Like anyone else, our students' success depends on the habits they build over time. But there's no such class in the school curriculum called The Art of Habit-Building or Habitual Literacy 101.
And while it might feel like teaching them good habits is their parents' job, or that of a life coach, a therapist (or a unicorn, for that matter), it actually IS our job, and here's why..
We are both in the business of helping our students achieve their goals AND responsible for shaping their character while they're in our care.
So what can we do to legitimately build strong habits with our...
Standards-based grading implementation has never been as important as it is when teaching digitally. The research and suggestions in this post will help you set a course of action to making your students' grades mean something real.
As you likely know from experience, teaching right now is more about establishing normalcy, continuity and community more than anything else. So the question naturally arises: 'how do you grade this?'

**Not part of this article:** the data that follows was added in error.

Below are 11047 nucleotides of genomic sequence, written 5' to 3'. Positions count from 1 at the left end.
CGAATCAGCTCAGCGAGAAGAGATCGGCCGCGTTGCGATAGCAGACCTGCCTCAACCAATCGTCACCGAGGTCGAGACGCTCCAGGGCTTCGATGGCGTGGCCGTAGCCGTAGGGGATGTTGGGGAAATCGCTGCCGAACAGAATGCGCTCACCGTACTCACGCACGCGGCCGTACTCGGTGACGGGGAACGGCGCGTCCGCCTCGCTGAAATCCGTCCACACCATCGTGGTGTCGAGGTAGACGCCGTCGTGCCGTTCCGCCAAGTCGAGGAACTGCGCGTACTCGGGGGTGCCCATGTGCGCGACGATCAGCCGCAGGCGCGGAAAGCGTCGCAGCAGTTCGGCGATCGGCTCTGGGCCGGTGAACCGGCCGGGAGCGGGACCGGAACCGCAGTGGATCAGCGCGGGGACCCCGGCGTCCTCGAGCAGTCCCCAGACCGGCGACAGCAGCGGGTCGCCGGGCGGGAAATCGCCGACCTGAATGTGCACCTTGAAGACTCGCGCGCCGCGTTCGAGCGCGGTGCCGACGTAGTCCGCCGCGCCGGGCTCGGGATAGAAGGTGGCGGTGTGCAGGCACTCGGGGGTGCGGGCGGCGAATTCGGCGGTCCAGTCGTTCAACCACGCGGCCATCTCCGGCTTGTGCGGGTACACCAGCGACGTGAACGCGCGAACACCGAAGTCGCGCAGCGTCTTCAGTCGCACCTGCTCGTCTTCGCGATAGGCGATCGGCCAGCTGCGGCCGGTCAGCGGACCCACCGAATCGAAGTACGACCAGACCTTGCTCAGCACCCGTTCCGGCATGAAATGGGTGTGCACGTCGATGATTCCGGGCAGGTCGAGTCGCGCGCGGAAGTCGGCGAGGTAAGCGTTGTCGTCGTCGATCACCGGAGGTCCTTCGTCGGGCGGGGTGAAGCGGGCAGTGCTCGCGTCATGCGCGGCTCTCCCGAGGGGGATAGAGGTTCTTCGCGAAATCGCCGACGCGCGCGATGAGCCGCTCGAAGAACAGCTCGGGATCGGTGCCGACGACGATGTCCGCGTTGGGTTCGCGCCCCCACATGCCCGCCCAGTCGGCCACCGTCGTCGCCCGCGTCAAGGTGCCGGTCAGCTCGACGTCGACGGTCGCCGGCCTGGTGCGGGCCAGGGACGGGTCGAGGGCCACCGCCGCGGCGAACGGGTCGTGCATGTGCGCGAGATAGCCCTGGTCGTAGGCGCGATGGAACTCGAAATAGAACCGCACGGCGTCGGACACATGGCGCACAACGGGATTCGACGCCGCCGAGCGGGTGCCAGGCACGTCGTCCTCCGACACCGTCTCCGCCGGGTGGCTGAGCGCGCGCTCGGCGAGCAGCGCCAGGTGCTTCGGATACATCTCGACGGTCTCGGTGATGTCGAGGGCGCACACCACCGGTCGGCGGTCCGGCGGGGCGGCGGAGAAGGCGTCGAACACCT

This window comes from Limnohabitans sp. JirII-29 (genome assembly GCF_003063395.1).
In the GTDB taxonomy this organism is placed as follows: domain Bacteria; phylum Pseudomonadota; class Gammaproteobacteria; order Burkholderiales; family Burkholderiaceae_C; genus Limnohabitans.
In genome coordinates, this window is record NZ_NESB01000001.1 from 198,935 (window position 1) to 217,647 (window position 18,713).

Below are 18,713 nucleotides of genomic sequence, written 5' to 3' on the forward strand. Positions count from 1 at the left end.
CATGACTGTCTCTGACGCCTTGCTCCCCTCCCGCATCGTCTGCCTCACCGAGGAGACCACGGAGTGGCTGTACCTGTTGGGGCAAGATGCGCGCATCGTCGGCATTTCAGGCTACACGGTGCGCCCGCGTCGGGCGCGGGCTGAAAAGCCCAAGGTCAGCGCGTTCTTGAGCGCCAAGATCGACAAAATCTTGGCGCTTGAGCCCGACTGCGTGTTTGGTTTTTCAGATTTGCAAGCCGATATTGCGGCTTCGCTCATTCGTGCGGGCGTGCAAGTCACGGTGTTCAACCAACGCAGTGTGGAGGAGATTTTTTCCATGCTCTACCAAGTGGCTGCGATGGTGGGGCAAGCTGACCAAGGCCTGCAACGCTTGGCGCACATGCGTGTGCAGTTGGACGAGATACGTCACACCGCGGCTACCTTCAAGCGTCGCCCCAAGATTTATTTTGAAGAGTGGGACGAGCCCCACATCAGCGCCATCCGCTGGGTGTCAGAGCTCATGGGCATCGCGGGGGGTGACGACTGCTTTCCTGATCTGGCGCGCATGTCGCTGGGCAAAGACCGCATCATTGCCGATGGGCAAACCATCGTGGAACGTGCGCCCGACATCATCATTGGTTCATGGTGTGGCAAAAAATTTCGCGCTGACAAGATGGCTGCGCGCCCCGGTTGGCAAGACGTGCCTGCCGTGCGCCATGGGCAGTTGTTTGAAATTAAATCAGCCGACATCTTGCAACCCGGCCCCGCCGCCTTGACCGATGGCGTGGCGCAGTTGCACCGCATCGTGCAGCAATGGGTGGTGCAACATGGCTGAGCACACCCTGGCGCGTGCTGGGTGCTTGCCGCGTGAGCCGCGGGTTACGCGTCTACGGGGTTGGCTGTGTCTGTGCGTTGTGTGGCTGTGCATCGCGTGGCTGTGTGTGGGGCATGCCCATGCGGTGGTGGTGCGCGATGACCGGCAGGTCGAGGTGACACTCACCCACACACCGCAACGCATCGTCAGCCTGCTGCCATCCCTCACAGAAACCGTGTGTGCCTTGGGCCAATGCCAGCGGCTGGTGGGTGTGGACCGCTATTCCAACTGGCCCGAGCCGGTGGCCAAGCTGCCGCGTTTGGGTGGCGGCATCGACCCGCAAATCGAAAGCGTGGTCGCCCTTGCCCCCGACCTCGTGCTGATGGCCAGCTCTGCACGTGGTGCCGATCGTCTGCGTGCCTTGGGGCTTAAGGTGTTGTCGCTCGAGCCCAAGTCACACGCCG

We're trying to figure out, what to grade, if anything, in fact.
Meanwhile, with standardized exams being canceled for the year, we have even less to go on when it comes to measuring student growth over time.
But it may just be the mindset we need because it’s forcing us to put our grade books into perspective. It's about the time we should start asking ourselves these questions, head-on:
As we dive head-first into distance and virtual learning, tech tools for teaching have gone from being a luxury, and sometimes a nuisance, to being absolutely necessary for helping students continue their educational journey. These 10 savvy tech-tools provide a solid foundation for fostering growth and learning during these unprecedented times.
For plenty of schools, the act of using technology can be summed up in a few verbs: block, filter, confiscate. Yet in allowing smartphone in hand, our students are more connected to the world outside our classroom than we could have ever imagined.
Once we get past the idea that technology is more than mere distraction, we can finally tap into the world of opportunity it opens for our students.